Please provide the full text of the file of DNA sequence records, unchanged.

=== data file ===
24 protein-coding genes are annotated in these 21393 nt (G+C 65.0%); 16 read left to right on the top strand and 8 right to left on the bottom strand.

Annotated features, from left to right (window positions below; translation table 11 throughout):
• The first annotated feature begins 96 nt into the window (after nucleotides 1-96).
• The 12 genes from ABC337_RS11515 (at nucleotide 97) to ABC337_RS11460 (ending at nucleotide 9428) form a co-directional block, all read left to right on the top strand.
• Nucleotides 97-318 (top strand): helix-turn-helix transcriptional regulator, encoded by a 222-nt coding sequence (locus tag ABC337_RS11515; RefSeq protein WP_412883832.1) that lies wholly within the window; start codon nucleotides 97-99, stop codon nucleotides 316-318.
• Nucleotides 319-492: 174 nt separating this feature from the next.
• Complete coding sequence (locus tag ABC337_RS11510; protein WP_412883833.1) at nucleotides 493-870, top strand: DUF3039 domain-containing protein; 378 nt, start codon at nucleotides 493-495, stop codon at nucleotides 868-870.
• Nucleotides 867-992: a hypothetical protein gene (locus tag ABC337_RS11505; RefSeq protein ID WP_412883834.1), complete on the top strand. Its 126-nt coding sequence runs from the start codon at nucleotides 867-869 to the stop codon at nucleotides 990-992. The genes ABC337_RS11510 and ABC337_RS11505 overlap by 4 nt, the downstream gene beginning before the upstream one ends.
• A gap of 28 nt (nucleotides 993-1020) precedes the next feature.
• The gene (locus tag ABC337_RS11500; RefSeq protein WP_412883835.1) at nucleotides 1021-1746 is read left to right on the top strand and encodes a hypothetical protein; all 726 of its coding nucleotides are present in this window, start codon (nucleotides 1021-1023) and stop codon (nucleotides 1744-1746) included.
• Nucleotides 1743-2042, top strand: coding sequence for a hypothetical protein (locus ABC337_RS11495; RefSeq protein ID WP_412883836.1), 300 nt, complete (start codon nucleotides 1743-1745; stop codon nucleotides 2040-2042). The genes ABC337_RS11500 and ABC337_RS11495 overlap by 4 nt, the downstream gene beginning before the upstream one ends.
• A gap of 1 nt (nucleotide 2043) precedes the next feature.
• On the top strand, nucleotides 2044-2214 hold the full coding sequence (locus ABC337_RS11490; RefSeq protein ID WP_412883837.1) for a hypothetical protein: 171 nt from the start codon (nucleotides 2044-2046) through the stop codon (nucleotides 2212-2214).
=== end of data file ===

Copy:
24 protein-coding genes are annotated in these 21393 nt (G+C 65.0%); 16 read left to right on the top strand and 8 right to left on the bottom strand.

Annotated features, from left to right (window positions below; translation table 11 throughout):
• The first annotated feature begins 96 nt into the window (after nucleotides 1-96).
• The 12 genes from ABC337_RS11515 (at nucleotide 97) to ABC337_RS11460 (ending at nucleotide 9428) form a co-directional block, all read left to right on the top strand.
• Nucleotides 97-318 (top strand): helix-turn-helix transcriptional regulator, encoded by a 222-nt coding sequence (locus tag ABC337_RS11515; RefSeq protein WP_412883832.1) that lies wholly within the window; start codon nucleotides 97-99, stop codon nucleotides 316-318.
• Nucleotides 319-492: 174 nt separating this feature from the next.
• Complete coding sequence (locus tag ABC337_RS11510; protein WP_412883833.1) at nucleotides 493-870, top strand: DUF3039 domain-containing protein; 378 nt, start codon at nucleotides 493-495, stop codon at nucleotides 868-870.
• Nucleotides 867-992: a hypothetical protein gene (locus tag ABC337_RS11505; RefSeq protein ID WP_412883834.1), complete on the top strand. Its 126-nt coding sequence runs from the start codon at nucleotides 867-869 to the stop codon at nucleotides 990-992. The genes ABC337_RS11510 and ABC337_RS11505 overlap by 4 nt, the downstream gene beginning before the upstream one ends.
• A gap of 28 nt (nucleotides 993-1020) precedes the next feature.
• The gene (locus tag ABC337_RS11500; RefSeq protein WP_412883835.1) at nucleotides 1021-1746 is read left to right on the top strand and encodes a hypothetical protein; all 726 of its coding nucleotides are present in this window, start codon (nucleotides 1021-1023) and stop codon (nucleotides 1744-1746) included.
• Nucleotides 1743-2042, top strand: coding sequence for a hypothetical protein (locus ABC337_RS11495; RefSeq protein ID WP_412883836.1), 300 nt, complete (start codon nucleotides 1743-1745; stop codon nucleotides 2040-2042). The genes ABC337_RS11500 and ABC337_RS11495 overlap by 4 nt, the downstream gene beginning before the upstream one ends.
• A gap of 1 nt (nucleotide 2043) precedes the next feature.
• On the top strand, nucleotides 2044-2214 hold the full coding sequence (locus ABC337_RS11490; RefSeq protein ID WP_412883837.1) for a hypothetical protein: 171 nt from the start codon (nucleotides 2044-2046) through the stop codon (nucleotides 2212-2214).